Estimated read time: 3-4 minutes
This archived news story is available only for your personal, non-commercial use. Information in the story may be outdated or superseded by additional information. Reading or replaying the story in its archived form does not constitute a republication of the story.
TOOELE — A Tooele woman is sharing her story to raise awareness about a rare heart attack she suffered six days after giving birth.
Denise Harvey gave birth to six children without complications, but after her last birth, she said she almost lost her life. Harvey had her baby on Jan. 28, but because he was a month early and developed symptoms of pneumonia, he had to stay in the NICU for a week. On Feb. 6, Harvey said she went into the NICU to feed her baby when she began to have extreme chest pain.
“I just felt like somebody was pounding my chest with a fence post,” she said. “Before I had even went to the NICU, I felt really shaky and hot with fever sweats. I fell over and asked the nurse to hold my baby so I wouldn’t drop him.”
Harvey was immediately transferred from LDS Hospital to the Intermountain Medical Center in Murray where she underwent an emergency triple bypass surgery. Specialists said Harvey suffered from Spontaneous Coronary Artery Dissection, a condition where the coronary artery wall suddenly tears. Harvey said she was very lucky to already be in the hospital when it occurred.
“If I hadn’t been in the NICU at that time when it happened, I would not have made it because the blood was just going everywhere inside (my chest),” she said. “It was a miracle that (my baby) was faking pneumonia to keep me in the hospital. It was just a crazy, crazy experience.”
I've practiced cardiology now for about 10 years and I’ve seen three people with it, where I’ve seen thousands with traditional heart attacks built from plaque and the plaque rupturing.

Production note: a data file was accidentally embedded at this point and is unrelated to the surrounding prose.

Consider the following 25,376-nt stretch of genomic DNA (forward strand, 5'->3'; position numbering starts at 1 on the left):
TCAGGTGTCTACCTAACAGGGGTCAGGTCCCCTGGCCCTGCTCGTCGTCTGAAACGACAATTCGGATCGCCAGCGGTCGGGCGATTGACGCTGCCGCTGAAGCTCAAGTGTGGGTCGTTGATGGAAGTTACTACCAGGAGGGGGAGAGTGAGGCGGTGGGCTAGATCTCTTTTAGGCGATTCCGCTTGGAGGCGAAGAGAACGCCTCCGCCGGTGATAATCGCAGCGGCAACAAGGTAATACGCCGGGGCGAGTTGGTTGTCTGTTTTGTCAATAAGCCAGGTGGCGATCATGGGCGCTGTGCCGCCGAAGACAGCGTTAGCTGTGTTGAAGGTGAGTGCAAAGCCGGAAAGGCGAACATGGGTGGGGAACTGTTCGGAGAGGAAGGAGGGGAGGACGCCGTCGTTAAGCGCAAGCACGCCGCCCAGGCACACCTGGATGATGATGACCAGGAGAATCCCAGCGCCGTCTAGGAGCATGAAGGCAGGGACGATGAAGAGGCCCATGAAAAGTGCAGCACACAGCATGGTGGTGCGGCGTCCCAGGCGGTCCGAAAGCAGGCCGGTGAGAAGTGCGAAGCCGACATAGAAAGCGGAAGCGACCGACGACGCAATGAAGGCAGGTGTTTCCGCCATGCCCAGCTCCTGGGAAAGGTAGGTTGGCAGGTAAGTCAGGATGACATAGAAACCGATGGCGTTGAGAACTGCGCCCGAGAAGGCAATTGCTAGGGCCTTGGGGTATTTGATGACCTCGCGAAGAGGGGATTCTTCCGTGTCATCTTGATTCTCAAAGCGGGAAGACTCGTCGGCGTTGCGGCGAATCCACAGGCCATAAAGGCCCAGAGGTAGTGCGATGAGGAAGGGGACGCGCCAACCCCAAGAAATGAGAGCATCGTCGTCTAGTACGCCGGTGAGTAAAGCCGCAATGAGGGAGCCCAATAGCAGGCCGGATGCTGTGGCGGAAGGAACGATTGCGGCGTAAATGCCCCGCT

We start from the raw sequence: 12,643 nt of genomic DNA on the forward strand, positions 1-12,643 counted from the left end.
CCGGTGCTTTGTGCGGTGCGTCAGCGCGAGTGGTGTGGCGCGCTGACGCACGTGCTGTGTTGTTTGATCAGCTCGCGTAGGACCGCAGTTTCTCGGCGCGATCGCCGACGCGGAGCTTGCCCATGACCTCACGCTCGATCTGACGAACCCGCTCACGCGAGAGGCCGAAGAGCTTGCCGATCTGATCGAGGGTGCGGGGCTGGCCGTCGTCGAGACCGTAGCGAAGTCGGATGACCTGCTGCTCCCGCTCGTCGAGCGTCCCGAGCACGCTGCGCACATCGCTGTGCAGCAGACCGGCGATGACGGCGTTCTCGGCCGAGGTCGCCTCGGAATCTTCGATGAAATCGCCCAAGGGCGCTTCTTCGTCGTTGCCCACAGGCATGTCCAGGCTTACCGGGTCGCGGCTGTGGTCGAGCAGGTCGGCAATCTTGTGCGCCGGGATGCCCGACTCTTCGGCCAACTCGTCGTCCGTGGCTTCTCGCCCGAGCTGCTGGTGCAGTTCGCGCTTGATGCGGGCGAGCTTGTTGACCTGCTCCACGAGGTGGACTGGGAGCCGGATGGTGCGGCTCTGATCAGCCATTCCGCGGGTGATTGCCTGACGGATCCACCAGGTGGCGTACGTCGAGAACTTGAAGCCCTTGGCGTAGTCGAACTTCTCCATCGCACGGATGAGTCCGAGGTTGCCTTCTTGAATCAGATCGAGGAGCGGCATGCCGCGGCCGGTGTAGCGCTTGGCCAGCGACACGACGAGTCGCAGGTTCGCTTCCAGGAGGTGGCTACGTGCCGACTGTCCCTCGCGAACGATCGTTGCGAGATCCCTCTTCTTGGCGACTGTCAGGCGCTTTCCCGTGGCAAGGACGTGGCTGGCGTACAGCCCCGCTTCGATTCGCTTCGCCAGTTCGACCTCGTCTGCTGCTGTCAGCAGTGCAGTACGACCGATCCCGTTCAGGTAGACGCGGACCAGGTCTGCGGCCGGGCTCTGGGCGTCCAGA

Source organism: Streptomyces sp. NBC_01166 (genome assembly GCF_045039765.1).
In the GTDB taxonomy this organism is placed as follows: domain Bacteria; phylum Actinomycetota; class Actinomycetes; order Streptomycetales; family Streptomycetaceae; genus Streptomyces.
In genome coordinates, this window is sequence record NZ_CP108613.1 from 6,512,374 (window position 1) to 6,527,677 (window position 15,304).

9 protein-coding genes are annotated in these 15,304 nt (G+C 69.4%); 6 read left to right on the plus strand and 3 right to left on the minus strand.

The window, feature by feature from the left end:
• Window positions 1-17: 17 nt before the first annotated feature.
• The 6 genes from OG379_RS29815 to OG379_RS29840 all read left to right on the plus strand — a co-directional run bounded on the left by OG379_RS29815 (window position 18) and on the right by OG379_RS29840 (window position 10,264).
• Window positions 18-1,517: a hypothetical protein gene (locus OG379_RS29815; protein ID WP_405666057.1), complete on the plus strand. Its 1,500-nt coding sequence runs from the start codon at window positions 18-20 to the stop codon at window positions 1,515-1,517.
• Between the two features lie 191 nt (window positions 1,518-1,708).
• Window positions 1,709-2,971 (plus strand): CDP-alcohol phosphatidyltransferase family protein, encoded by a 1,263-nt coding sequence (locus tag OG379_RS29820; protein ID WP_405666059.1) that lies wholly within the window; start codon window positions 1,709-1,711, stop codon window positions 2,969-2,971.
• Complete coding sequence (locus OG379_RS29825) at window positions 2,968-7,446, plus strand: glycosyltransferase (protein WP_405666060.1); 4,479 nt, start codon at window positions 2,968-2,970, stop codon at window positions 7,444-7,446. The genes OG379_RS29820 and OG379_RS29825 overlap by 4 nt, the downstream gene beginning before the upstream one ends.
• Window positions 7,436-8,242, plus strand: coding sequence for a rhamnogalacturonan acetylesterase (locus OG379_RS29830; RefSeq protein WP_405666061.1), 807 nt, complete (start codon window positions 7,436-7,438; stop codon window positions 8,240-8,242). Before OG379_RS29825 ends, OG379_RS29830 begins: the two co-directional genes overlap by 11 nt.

–Dr. Jared Bunch
At 37 years old, Harvey doesn’t have a history of heart problems, and the high blood pressure during her pregnancy was assumed to be preeclampsia, a pregnancy complication. Cardiologist Jared Bunch specializes in heart rhythm disorders at the Intermountain Medical Center Heart Institute and said SCAD is very rare.
“I’ve practiced cardiology now for about 10 years and I’ve seen three people with it, where I’ve seen thousands with traditional heart attacks built from plaque and the plaque rupturing,” Bunch said. “And Mayo Clinic, over three decades, has only had 80 people (with SCAD). So that can give you a sense of how rare it is.”
Bunch said medical professionals don’t have a conclusive cause for SCAD, but extreme stress and a hormonal change can factor in causing the dissected artery. He said 80 percent of SCAD patients are women because the increase in blood pressure during pregnancy can often trigger it. Bunch also said studies have shown there could be a correlation between SCAD and fibromuscular dysplasia, a tear in the arteries near the kidneys.
“The most common symptom is chest pain,” he said. “But when we were looking at these patients at Mayo, about half the women that had (SCAD) also had a kidney study and were found to have fibromuscular dysplasia. (The kidney) could be scanned before a pregnancy if somebody was really concerned. Particularly if they are having trouble with gestational high blood pressure.”
Harvey and her son are both making a great recovery, and she said she wants new moms and pregnant women to know about SCAD and to be aware of a few of the symptoms.
“The symptoms are so vague it’s just worth it to get checked,” she said.